NICU - Aaron spent twelve days in the Meritcare’s Neonatal Intensive Care Unit after he was born. He was transferred there within 3 hours of his birth.
Respiratory Distress Syndrome – Aaron was born at 37 weeks after a fast descent delivery. Upon delivery he started to labor while breathing and was given oxygen. When examined later by the pediatrician it was decided that Aaron be transferred to the NICU. I had only held him for 10 minutes. Chris only got to hold him while carrying him to the nursery.
Surfactant – A natural soapy (fatty) substance found in mature lungs. It acts as a lubricant in the lungs to help them expand more easily and to keep the air sacs from collapsing. Artificial surfactant is occasionally given to premature babies until they are able to make their own. Aaron was given 3-4 does of this to help his lungs.
Ativan – Used to help sedate baby if needed. Aaron received this a bit while he was on the ventilator so he wouldn’t fight the tube.
CPAP and Nasal Canula – Continuous Positive Airway Pressure – A small amount of continuous pressure provided by a ventilator to help keep lung sacs open while the baby breathes on their own. The baby does all the breathing on their own and the CPAP machine supports each of the baby’s breaths. Aaron was initially placed on the CPAP, but did not do well, so they moved him to the ventilator. Once he was extubated and off the ventilator he was put on oxygen through a nasal canula. He struggled on just the oxygen and was placed back on the CPAP for a few days till he could breathe better on his own.
Ventilator – A machine that provides oxygen and pressure to open air sacs of the lungs and gives a certain number of breaths every minute to help the baby breathe. Aaron was intubated at about 2 am the morning after his birth and remained on the ventilator for 4 days.
Total Parenteral Nutrition (TPN) – An IV solution given to babies who cannot get enough nutrition eating normally. TPN fluids contain sugar, salts, electrolytes, minerals and vitamins that your child needs to grow and heal. Aaron was on this for at least a week, till he was able to tolerate all his feedings. He received breast milk when he was able to through a feeding tube in his mouth, then one through his nose. The nasal tube was taken out the day before he was brought home. He had started eating well and gaining weight.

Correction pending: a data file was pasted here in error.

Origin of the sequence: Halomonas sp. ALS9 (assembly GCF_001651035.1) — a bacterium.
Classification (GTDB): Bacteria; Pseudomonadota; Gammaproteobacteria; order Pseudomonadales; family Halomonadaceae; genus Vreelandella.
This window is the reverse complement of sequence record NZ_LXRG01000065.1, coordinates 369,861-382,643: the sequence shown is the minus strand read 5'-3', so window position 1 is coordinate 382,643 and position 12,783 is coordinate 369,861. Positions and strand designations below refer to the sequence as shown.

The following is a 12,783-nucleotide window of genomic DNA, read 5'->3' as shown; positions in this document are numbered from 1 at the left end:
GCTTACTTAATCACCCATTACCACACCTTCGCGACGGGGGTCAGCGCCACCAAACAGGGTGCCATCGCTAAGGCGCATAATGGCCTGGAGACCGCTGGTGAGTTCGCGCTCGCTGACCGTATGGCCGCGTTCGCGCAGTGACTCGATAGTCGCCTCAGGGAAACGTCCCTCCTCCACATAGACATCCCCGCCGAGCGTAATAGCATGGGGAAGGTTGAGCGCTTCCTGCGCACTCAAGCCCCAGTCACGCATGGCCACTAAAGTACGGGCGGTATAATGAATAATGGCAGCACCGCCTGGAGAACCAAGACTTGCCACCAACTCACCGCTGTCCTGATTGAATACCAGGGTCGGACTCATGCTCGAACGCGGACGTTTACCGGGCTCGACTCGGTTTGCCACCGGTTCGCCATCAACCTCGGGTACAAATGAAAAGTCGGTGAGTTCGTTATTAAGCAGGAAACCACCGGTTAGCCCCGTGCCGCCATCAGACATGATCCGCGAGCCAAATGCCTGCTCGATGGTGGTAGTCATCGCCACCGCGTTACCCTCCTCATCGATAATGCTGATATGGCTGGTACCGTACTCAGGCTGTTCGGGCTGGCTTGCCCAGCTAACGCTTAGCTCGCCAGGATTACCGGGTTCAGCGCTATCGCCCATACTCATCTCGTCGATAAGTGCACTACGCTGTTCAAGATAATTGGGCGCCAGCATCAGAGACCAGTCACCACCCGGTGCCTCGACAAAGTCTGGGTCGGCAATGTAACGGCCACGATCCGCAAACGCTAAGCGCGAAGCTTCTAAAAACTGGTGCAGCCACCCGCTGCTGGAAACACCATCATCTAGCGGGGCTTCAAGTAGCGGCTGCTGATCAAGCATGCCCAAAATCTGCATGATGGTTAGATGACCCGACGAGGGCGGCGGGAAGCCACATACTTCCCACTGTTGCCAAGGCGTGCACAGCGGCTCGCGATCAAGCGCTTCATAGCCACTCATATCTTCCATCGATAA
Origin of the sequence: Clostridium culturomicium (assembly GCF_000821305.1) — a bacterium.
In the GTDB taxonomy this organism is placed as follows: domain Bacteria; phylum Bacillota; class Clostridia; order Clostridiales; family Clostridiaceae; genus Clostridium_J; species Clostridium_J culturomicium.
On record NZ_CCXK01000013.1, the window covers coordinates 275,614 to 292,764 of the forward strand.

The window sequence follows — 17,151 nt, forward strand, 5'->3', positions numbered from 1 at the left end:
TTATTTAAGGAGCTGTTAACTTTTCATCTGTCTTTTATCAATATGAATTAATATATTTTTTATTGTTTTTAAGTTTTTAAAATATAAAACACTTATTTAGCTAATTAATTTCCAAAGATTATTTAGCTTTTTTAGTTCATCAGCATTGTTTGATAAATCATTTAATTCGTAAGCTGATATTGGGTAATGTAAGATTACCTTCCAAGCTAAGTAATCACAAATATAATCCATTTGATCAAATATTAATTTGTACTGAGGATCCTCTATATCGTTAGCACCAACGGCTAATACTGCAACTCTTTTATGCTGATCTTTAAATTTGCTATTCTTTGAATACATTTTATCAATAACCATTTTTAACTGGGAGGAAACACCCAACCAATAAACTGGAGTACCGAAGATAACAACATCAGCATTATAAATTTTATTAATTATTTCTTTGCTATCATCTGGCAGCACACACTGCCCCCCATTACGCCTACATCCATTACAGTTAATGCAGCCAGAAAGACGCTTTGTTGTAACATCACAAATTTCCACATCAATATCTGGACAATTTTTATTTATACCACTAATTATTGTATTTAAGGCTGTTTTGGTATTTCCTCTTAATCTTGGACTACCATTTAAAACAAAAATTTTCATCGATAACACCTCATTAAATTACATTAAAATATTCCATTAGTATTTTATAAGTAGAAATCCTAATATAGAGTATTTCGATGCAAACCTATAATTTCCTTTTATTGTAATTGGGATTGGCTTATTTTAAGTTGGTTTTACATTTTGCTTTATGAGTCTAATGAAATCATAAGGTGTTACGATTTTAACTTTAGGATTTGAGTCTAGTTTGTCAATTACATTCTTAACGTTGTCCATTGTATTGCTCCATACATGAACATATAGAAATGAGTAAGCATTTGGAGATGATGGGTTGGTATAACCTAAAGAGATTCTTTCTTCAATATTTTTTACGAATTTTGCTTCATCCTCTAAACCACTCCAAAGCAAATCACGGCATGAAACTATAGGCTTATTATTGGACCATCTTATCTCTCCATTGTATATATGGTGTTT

Torticollis – At about 3 months we noticed Aaron only liked to look to his right. We began repositioning him and keeping the interesting things to his left. At 4 months he was diagnosed with torticollis or wryneck, which is the tightening of the sternocleidomastoid muscle, and was sent to physical therapy.
Plagiocephaly – Aaron also developed a case of Plagiocephaly meaning oblique head. The back right side of his head had flattened due to the torticollis and a combination of being slightly preterm and on a ventilator and CPAP while in the NICU.
Cranial Cap – Dr Klava decided that Aaron had a football shaped head rather than a Charlie Brown. He prescribed helmet therapy and Aaron was fitted for a Cranial Cap. They made a casting of his head, and from the negative made him his plastic helmet, which he has been wearing for 22 hours a day since October 1st. The helmet provides gentle pressure on the areas of Aaron’s head that have grown, allowing for growth on the right side that is flat. We are generally attempting to reshape his head. We were denied coverage for Aarons helmet when we initially submitted for coverage. BSBC felt that head circumference and hair growth would either resolve or cover the plagiocephaly. A letter from Dr Klava claiming medical necessity was also met with denial. I had asked Shanna his PT for a letter for my appeal packet. Somehow it was sent to BCBS and they reviewed it and decided to pay. Of the $2,360 we don’t owe a cent!
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